As an American public school teacher, one of my greatest frustrations is how little our debate about education has been informed by the people who actually do the teaching. It's not that I think teachers are the only ones who should have a say in education policy; that would be as foolish as thinking that only astronauts who've been in space should determine the direction of NASA.
Increasingly, however, I'm finding arguments put forward by pundits that are rather silly to someone who has actually spent his career in front of students. I read their op-eds and their blog posts and their magazine articles and I think to myself: "If this guy had spent a few years in front of a classroom, he never would have written this stuff."
Take, for example, this post on teaching by the normally estimable Matthew Yglesias:
See, I read this, and I think: "Matt has no idea what I do, does he? Because, if he did, he never would have written this; it's embarrassingly clueless about teachers and schools." I'm sorely tempted to leave it at that - but Yglesias is clever enough here that he deserves a rebuttal that's based on more than argument by authority. So let me break down my specific objection:
Yglesias's premise is fairly simple: teachers should not be pointing out the other factors that influence student achievement, because that diminishes their own importance.
But what if those factors are a necessary precondition for good teaching?
What Rhee and her ilk have been trying to sell lately is this notion of the Superteacher: a Mr. Chips or Mr. Holland or Mr. Escalante or Ms. Johnson (or Ms. Rhee - as if) so freakin' awesome that even a kid with an abusive father or an unemployed mother or untreated allergies will rise above it all and conquer the world and be admitted to Dartmouth. It's a nice story, and sometimes it even comes true. But not nearly as often as the reformy types would have us believe.
The sad truth is that the correlation between test-based student achievement and socio-economic status is nearly perfect; if poverty wasn't destiny, that correlation would be far weaker. So it's critical for good teaching to have a student that is ready to learn, and it's ridiculous to assume teachers should simply shrug off these impediments and perform miracles.
But that's not the same as saying that teaching doesn't matter. Yglesias's analogy is severely flawed - schools are not businesses - but let's use it anyway:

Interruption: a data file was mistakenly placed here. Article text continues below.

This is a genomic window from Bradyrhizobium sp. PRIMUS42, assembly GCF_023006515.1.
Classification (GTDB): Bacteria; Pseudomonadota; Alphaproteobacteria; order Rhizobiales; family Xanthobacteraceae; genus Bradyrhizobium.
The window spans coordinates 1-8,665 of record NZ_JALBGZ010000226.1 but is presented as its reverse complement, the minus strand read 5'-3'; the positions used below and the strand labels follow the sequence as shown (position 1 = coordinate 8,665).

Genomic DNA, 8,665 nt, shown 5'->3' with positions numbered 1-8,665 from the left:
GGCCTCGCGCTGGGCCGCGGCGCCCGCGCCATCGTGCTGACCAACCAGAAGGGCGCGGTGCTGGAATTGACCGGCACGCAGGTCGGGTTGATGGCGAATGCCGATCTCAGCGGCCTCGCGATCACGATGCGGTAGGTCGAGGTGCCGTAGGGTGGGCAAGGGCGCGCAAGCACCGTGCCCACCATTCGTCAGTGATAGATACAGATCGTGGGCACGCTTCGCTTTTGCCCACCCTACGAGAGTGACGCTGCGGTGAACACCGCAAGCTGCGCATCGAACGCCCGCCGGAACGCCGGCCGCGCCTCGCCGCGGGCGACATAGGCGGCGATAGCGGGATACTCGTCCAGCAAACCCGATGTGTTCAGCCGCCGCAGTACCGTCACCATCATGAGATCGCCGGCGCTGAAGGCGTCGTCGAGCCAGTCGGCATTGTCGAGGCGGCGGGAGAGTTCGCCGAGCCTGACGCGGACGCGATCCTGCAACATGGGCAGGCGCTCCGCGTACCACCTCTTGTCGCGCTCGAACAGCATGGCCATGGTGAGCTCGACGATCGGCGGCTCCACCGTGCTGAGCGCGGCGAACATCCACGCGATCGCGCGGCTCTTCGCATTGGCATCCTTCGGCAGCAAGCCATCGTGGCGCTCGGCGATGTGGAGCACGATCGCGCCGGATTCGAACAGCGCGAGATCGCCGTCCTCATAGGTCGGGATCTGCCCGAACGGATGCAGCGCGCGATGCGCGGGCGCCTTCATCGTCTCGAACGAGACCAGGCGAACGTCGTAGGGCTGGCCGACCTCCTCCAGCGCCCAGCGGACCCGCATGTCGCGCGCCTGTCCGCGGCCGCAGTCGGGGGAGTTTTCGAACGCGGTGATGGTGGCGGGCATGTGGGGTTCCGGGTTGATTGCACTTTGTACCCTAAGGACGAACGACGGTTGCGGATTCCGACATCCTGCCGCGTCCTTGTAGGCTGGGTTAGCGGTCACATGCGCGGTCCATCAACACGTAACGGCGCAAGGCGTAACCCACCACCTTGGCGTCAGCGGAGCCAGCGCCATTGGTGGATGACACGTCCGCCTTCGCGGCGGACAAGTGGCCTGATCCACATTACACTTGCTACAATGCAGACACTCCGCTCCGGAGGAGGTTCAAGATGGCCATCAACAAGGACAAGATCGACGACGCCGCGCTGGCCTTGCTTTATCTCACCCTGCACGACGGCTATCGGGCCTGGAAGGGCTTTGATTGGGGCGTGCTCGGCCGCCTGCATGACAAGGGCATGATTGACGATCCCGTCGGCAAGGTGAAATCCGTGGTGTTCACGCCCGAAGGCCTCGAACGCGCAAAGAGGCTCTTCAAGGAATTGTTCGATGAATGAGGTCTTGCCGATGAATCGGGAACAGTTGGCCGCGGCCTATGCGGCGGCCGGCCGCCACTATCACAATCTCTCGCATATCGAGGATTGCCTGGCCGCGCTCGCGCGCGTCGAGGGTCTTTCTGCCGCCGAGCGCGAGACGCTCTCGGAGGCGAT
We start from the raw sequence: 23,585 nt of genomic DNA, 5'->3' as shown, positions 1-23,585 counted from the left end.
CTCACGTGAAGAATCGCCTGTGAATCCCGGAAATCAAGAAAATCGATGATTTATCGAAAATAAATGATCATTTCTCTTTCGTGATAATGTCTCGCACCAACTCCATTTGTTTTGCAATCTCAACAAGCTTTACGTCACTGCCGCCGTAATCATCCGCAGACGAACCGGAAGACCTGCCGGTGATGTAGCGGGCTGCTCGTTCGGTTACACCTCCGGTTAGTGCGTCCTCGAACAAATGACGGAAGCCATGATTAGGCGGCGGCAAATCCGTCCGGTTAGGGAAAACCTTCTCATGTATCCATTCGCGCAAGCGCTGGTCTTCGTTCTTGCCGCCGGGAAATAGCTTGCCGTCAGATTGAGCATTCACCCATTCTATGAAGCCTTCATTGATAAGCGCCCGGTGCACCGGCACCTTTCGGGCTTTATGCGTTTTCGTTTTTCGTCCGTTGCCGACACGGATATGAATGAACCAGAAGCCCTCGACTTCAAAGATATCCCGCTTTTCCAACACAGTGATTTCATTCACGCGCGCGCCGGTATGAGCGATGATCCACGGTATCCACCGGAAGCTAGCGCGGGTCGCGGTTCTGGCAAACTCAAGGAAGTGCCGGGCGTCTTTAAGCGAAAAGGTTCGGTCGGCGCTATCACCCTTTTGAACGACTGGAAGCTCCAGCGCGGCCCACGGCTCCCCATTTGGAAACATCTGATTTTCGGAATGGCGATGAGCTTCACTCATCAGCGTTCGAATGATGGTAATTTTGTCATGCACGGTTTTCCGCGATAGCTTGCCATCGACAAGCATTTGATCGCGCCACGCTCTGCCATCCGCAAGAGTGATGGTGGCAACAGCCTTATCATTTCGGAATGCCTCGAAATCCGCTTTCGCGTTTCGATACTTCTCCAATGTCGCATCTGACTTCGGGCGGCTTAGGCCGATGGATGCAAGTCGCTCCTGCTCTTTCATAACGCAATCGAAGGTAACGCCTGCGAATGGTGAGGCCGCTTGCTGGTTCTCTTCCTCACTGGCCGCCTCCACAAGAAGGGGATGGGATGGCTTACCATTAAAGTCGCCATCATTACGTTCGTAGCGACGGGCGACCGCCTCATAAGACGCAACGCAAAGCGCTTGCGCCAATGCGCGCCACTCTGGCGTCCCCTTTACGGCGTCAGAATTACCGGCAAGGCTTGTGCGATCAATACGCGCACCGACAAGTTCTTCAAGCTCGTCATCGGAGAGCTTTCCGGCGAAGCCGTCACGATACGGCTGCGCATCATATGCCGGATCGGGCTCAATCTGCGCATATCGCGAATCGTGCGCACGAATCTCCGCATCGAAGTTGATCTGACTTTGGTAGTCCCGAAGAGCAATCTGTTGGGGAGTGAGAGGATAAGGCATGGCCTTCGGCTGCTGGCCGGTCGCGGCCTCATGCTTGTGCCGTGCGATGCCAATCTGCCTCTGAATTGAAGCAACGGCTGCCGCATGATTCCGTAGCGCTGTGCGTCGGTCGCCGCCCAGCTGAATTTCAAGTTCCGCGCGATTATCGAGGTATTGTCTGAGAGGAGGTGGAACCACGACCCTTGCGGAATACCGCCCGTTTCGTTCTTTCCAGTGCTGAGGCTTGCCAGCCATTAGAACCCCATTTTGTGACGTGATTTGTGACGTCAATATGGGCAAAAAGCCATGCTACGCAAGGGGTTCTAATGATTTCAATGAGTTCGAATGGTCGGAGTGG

If Yglesias's bosses demanded that he generate traffic to his blog, but then refused to give him a stable connection to Slate's servers, would that mean that he wasn't important to the company? Of course not: Slate needs him to generate content, but he can't do that if he doesn't have the preconditions necessary for him to do his job.
Imagine if the CEO of Slate went to Matt and said: "Look, nothing is more important than making sure we have good infrastructure, because if we're not on-line, we can't get viewers. So I'm going to slash your salary and gut the editorial department so we can invest in making sure our servers are rock-solid."
Matt might say: "But how can we have a good magazine without writers?"
CEO: "Hey, you were the one always making excuses for not getting hits: you kept complaining that the servers were going down, and that's why traffic was bad. We're fixing that, just like you wanted. But YOU'RE the one who said the servers were important; don't come around now and try to claim that you're important too!"
Yes, this is absurd, but it's the way Yglesias sees the teachers unions' argument. He believes that pointing out the importance of poverty in student outcomes diminishes the importance of the teacher. But the effectiveness of the teacher's work is predicated on the student's environment: the teacher can't teach if the student can't learn.
I - and every other teacher in America - live this every day. It's so ingrained into our daily work that we don't even think about it: we find it silly to even consider the idea that our role is somehow diminished by the simple fact that student characteristics matter. We work closely with parents because we know what happens at home sets the stage for what we do at school. But the importance of the child's life outside of school doesn't mean that what we do is irrelevant.
All of this may not be immediately apparent to someone who doesn't teach. All the more reason we should be more involved in the conversation.
I don't know how many teachers Matt Yglesias interacts with, but I think it would benefit his perspectives on education enormously if he added a few more contacts to his address book who work in schools. For that matter, I'd like to see all education pundits spend some more time actually listening to those of us who are doing the job. I know you all went to school and you all send your kids to school, but that's not really the same thing, is it?
Listen to us: you might be surprised at how much you learn.